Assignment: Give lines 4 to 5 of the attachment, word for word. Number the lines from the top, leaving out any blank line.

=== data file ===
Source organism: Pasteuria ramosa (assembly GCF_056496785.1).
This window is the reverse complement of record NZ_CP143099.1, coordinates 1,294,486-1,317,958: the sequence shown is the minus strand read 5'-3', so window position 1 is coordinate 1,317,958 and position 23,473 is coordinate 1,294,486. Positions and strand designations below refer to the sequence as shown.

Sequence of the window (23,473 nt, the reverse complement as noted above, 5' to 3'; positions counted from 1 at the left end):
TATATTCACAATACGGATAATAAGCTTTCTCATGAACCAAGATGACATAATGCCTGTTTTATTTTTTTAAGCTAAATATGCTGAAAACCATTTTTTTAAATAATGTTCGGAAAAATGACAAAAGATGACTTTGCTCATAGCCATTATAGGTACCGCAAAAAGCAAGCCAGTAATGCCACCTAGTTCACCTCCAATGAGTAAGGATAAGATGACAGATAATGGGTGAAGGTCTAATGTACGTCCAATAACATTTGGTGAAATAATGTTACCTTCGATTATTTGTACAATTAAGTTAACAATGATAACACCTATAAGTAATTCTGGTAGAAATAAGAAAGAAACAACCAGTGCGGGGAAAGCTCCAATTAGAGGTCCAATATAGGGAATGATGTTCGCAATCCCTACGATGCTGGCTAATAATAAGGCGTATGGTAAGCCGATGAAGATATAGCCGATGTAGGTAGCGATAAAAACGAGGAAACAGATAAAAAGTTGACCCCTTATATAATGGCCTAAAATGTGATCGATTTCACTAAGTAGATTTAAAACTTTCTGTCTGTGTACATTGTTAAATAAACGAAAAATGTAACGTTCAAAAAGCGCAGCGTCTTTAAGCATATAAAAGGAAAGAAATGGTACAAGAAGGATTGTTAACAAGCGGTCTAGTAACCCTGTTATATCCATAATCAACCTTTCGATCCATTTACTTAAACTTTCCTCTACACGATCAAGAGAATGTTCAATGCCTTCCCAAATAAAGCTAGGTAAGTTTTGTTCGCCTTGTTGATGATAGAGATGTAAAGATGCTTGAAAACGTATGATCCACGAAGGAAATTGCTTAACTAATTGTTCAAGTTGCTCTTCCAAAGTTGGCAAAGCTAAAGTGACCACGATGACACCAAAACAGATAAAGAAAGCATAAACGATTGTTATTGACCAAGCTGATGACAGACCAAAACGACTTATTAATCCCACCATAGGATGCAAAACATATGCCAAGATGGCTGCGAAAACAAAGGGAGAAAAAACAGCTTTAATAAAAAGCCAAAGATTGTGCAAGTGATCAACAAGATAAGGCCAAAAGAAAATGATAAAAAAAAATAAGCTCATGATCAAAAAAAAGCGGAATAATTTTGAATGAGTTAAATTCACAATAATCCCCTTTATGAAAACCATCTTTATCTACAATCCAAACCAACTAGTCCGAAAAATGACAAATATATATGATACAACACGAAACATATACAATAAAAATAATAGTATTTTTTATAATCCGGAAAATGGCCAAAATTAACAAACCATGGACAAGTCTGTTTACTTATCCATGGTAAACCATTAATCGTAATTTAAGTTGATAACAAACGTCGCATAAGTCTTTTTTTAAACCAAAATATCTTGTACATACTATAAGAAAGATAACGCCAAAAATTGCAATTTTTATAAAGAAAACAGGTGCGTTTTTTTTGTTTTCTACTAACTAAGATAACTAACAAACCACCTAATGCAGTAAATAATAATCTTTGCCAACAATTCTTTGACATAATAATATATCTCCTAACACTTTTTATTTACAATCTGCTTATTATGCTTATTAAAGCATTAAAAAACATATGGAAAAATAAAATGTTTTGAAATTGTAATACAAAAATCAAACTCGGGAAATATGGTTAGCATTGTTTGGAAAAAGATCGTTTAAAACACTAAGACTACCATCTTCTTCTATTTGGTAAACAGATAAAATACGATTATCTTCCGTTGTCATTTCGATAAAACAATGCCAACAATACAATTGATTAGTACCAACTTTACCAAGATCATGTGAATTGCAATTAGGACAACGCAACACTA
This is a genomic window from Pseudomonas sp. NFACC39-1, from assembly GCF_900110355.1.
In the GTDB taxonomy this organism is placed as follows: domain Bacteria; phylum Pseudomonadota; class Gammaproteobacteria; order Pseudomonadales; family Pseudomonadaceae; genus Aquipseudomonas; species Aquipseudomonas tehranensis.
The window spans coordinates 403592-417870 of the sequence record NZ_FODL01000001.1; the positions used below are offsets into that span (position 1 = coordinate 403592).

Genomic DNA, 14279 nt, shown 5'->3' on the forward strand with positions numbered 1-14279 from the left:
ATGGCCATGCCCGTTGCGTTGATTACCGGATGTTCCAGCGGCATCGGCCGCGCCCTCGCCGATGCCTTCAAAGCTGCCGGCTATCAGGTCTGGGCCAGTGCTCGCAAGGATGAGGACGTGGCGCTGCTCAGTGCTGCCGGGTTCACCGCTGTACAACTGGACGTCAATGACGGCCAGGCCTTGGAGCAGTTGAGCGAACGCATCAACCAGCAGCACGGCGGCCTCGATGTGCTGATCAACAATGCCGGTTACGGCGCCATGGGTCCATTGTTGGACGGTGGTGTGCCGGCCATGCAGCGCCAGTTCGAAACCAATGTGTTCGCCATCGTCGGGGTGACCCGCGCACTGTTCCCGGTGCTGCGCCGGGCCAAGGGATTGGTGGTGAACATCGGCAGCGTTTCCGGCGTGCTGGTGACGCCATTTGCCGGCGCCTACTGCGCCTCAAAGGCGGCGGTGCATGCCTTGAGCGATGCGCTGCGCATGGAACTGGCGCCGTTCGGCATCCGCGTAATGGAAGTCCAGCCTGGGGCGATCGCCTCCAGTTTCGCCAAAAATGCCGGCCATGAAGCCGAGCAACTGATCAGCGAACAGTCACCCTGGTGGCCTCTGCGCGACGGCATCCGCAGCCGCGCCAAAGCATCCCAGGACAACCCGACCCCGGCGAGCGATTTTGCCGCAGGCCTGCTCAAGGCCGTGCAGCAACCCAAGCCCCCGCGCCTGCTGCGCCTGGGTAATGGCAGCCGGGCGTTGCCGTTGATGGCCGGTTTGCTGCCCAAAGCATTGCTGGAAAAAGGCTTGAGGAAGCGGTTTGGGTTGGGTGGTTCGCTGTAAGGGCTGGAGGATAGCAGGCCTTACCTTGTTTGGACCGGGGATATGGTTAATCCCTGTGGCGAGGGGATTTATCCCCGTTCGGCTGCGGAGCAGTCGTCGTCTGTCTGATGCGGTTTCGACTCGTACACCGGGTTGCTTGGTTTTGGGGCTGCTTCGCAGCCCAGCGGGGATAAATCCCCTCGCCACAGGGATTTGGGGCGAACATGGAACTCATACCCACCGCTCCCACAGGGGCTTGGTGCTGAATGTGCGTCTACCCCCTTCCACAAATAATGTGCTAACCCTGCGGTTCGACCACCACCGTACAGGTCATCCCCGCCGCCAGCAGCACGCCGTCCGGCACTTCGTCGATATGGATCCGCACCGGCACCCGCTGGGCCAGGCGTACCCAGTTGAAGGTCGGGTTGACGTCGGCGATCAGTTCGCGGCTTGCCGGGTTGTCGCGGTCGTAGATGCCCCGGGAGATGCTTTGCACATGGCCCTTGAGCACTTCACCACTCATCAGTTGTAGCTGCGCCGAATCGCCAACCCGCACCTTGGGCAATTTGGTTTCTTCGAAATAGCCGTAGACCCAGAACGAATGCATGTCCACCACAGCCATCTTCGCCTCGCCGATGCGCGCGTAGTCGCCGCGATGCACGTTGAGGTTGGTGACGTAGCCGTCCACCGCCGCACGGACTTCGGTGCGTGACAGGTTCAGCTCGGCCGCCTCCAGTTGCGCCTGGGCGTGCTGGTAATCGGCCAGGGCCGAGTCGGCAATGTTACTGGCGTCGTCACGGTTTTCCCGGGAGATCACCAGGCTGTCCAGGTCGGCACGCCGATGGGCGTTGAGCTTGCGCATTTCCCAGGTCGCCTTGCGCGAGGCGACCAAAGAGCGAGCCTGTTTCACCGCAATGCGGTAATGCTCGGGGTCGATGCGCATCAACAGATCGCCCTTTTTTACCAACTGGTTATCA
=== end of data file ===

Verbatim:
TATATTCACAATACGGATAATAAGCTTTCTCATGAACCAAGATGACATAATGCCTGTTTTATTTTTTTAAGCTAAATATGCTGAAAACCATTTTTTTAAATAATGTTCGGAAAAATGACAAAAGATGACTTTGCTCATAGCCATTATAGGTACCGCAAAAAGCAAGCCAGTAATGCCACCTAGTTCACCTCCAATGAGTAAGGATAAGATGACAGATAATGGGTGAAGGTCTAATGTACGTCCAATAACATTTGGTGAAATAATGTTACCTTCGATTATTTGTACAATTAAGTTAACAATGATAACACCTATAAGTAATTCTGGTAGAAATAAGAAAGAAACAACCAGTGCGGGGAAAGCTCCAATTAGAGGTCCAATATAGGGAATGATGTTCGCAATCCCTACGATGCTGGCTAATAATAAGGCGTATGGTAAGCCGATGAAGATATAGCCGATGTAGGTAGCGATAAAAACGAGGAAACAGATAAAAAGTTGACCCCTTATATAATGGCCTAAAATGTGATCGATTTCACTAAGTAGATTTAAAACTTTCTGTCTGTGTACATTGTTAAATAAACGAAAAATGTAACGTTCAAAAAGCGCAGCGTCTTTAAGCATATAAAAGGAAAGAAATGGTACAAGAAGGATTGTTAACAAGCGGTCTAGTAACCCTGTTATATCCATAATCAACCTTTCGATCCATTTACTTAAACTTTCCTCTACACGATCAAGAGAATGTTCAATGCCTTCCCAAATAAAGCTAGGTAAGTTTTGTTCGCCTTGTTGATGATAGAGATGTAAAGATGCTTGAAAACGTATGATCCACGAAGGAAATTGCTTAACTAATTGTTCAAGTTGCTCTTCCAAAGTTGGCAAAGCTAAAGTGACCACGATGACACCAAAACAGATAAAGAAAGCATAAACGATTGTTATTGACCAAGCTGATGACAGACCAAAACGACTTATTAATCCCACCATAGGATGCAAAACATATGCCAAGATGGCTGCGAAAACAAAGGGAGAAAAAACAGCTTTAATAAAAAGCCAAAGATTGTGCAAGTGATCAACAAGATAAGGCCAAAAGAAAATGATAAAAAAAAATAAGCTCATGATCAAAAAAAAGCGGAATAATTTTGAATGAGTTAAATTCACAATAATCCCCTTTATGAAAACCATCTTTATCTACAATCCAAACCAACTAGTCCGAAAAATGACAAATATATATGATACAACACGAAACATATACAATAAAAATAATAGTATTTTTTATAATCCGGAAAATGGCCAAAATTAACAAACCATGGACAAGTCTGTTTACTTATCCATGGTAAACCATTAATCGTAATTTAAGTTGATAACAAACGTCGCATAAGTCTTTTTTTAAACCAAAATATCTTGTACATACTATAAGAAAGATAACGCCAAAAATTGCAATTTTTATAAAGAAAACAGGTGCGTTTTTTTTGTTTTCTACTAACTAAGATAACTAACAAACCACCTAATGCAGTAAATAATAATCTTTGCCAACAATTCTTTGACATAATAATATATCTCCTAACACTTTTTATTTACAATCTGCTTATTATGCTTATTAAAGCATTAAAAAACATATGGAAAAATAAAATGTTTTGAAATTGTAATACAAAAATCAAACTCGGGAAATATGGTTAGCATTGTTTGGAAAAAGATCGTTTAAAACACTAAGACTACCATCTTCTTCTATTTGGTAAACAGATAAAATACGATTATCTTCCGTTGTCATTTCGATAAAACAATGCCAACAATACAATTGATTAGTACCAACTTTACCAAGATCATGTGAATTGCAATTAGGACAACGCAACACTA
This is a genomic window from Pseudomonas sp. NFACC39-1, from assembly GCF_900110355.1.